DTM Staff Scientist Erik Hauri Passes Away

Wednesday, September 05, 2018 

Erik Hauri at his award of the Macelwane Medal in 2000.

Born in Waukegan, Illinois, in 1966, Erik H. Hauri was the first in his family to attend college and set that standard very high by obtaining a Ph.D. and becoming a world-renown Earth scientist. His academic journey began early with a first move to the University of Miami to obtain a B.S. in geology and marine science. After that, he went to the northeastern U.S. and MIT/Woods Hole Oceanographic Institution Joint Program for a Ph.D. in Earth Science under the mentorship of DTM alumni Stan Hart and Nobu Shimizu. Although based in the northeast, Erik began what would be a life-long connection to the far-flung field sites that were the source of the rocks he studied. In his citation of Erik for the Macelwane Medal of the American Geophysical Union, Stan Hart noted that Erik's first field excursion was a two to three week trip to Polynesia. Hart wrote: "But then, every Friday, I would get a telegram from [Erik in] a new southwest Pacific island saying, 'lots of interesting rocks, but can you wire some more money?'" After three months, Erik returned with literally tons of volcanic and mantle rocks that followed him to DTM and served as a source of important discoveries for years to come.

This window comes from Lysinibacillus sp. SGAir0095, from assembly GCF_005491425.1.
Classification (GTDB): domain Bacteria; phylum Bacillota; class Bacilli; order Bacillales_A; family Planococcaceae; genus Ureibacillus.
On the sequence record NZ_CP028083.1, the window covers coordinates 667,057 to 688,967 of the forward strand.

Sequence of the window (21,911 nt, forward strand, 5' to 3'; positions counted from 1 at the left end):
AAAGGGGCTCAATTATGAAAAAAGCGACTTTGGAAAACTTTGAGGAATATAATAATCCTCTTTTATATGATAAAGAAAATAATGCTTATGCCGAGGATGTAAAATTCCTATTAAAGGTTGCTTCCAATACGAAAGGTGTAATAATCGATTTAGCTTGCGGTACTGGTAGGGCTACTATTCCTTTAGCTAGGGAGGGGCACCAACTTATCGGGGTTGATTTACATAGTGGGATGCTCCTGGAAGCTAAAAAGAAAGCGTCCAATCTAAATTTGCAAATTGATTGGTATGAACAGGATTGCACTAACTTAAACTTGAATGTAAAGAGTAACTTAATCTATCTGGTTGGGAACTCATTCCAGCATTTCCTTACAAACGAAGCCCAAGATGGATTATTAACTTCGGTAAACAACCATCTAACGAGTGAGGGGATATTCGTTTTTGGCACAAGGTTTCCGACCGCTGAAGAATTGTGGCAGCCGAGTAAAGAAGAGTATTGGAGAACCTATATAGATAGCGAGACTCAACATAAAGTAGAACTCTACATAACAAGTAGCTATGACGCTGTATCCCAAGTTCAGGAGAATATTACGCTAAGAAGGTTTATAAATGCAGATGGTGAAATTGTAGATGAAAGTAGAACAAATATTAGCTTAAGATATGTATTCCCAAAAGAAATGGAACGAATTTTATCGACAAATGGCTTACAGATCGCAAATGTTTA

Erik Hauri (left) and Alberto Saal (right) in front of the DTM NanoSIMS 50L ion probe, the instrument used to make the first-ever measurements of water in lunar melt inclusions. Credit: Steve Jacobsen, Northwestern University

Erik was hired by then DTM Director Sean Solomon as a DTM Scientific Staff member in February of 1994. At DTM, Erik quickly established one of the best ion microprobe laboratories in the world. Working with colleague Jianhua Wang, Erik pushed the performance of the ion microprobe to new levels of sensitivity. This advance was essential for the analysis of the variety of volatile elements such as hydrogen and carbon, that are so essential both to the dynamics of Earth's interior and to life on its surface. Working with colleague Alberto Saal, Erik's push to improve the volatile element detection limits of the ion microprobe led to the ability to detect water in what were previously believed to be "bone dry" volcanic rocks from the Moon. This discovery drove new wide ranging investigations of the process of Moon formation and the consequences of water for the geochemical evolution of our neighbor in space. Erik's work on the Moon's water was highlighted as #47 in Discover Magazine's Best Science of 2013. The announcement of the discovery was covered by media worldwide, including the NY Times, MSNBC, The Boston Globe, the BBC, CBS, and Bloomberg News.